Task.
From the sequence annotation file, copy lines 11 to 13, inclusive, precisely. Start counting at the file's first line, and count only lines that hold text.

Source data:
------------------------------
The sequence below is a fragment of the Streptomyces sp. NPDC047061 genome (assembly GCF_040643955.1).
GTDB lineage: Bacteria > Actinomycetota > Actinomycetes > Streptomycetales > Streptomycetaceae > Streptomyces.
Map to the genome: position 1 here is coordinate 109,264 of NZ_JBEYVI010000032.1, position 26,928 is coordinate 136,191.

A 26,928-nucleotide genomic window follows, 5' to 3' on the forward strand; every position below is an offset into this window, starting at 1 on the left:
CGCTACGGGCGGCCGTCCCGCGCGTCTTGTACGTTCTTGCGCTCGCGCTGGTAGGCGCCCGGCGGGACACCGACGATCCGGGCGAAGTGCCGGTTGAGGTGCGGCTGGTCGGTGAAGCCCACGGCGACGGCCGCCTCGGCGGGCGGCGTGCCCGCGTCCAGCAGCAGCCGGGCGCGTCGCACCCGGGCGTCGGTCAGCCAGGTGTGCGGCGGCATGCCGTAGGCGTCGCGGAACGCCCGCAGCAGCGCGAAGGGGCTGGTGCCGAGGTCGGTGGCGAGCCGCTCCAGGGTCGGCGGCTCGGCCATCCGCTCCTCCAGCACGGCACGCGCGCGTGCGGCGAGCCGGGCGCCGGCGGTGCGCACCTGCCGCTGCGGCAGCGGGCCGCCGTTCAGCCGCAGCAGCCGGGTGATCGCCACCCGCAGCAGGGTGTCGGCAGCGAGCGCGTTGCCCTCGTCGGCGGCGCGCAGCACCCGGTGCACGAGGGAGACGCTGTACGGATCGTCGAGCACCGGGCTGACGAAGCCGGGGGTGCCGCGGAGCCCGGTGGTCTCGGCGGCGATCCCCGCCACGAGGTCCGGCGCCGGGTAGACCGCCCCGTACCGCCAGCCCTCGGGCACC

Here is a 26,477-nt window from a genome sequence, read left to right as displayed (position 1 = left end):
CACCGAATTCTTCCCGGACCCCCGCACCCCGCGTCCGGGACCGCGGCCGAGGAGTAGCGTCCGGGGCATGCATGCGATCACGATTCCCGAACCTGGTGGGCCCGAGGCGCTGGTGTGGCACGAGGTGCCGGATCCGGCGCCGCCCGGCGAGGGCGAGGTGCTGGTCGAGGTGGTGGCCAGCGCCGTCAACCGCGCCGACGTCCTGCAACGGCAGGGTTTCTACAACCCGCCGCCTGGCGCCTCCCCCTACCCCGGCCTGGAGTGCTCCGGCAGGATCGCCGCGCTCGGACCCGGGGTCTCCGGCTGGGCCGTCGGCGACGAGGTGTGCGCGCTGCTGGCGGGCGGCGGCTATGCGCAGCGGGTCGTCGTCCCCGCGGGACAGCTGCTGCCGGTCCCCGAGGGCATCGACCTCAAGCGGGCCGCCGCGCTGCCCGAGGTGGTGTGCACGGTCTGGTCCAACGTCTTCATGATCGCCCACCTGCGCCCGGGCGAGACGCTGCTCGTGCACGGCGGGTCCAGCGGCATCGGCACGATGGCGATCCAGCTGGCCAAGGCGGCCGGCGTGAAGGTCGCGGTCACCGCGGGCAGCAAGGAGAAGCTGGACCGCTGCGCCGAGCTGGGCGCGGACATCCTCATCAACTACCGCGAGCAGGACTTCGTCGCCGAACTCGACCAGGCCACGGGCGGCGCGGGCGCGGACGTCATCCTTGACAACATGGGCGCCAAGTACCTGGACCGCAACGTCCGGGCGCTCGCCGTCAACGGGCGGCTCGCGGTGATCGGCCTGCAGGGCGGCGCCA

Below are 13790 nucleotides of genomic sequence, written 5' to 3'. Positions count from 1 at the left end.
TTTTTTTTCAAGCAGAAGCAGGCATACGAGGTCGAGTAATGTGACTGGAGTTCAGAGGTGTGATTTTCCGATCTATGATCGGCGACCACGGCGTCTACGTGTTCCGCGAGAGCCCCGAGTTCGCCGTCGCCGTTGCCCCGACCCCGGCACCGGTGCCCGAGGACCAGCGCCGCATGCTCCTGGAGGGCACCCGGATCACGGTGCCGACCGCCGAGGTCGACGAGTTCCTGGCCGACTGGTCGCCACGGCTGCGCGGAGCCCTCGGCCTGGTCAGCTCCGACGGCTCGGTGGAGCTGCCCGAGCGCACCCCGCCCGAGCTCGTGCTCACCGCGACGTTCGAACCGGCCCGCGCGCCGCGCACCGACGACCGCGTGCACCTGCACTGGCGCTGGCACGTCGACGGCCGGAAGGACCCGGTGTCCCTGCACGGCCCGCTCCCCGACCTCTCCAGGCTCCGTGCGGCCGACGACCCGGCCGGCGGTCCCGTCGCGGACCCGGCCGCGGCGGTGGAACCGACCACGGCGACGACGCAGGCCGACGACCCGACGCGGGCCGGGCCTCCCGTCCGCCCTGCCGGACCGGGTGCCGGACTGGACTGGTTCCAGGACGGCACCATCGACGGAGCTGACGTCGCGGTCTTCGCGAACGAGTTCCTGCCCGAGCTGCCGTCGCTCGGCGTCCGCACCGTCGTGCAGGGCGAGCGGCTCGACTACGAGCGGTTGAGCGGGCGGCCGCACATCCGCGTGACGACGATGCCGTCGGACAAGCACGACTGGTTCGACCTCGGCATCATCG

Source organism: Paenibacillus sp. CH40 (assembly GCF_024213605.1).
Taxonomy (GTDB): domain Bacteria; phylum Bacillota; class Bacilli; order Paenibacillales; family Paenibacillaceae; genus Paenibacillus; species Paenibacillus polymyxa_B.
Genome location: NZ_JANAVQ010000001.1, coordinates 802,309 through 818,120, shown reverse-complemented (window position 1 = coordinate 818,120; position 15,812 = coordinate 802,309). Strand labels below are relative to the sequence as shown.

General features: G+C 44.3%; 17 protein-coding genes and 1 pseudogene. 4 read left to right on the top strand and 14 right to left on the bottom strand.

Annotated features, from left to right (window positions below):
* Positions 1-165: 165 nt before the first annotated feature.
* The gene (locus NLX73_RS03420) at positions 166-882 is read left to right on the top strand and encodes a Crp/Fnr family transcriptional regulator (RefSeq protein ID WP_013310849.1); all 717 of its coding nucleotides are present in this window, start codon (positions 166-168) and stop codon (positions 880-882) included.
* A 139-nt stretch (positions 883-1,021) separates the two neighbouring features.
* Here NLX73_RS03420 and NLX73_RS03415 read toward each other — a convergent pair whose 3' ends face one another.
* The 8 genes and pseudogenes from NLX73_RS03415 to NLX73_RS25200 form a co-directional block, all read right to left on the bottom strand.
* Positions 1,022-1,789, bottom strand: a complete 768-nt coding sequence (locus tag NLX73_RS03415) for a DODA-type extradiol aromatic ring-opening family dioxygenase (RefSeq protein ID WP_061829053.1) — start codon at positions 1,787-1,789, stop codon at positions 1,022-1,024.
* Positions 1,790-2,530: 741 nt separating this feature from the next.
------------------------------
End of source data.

Taxonomy (GTDB): domain Bacteria; phylum Bacillota; class Bacilli; order Paenibacillales; family Paenibacillaceae; genus Paenibacillus; species Paenibacillus polymyxa_B.
Genome location: NZ_JANAVQ010000001.1, coordinates 802,309 through 818,120, shown reverse-complemented (window position 1 = coordinate 818,120; position 15,812 = coordinate 802,309). Strand labels below are relative to the sequence as shown.

General features: G+C 44.3%; 17 protein-coding genes and 1 pseudogene. 4 read left to right on the top strand and 14 right to left on the bottom strand.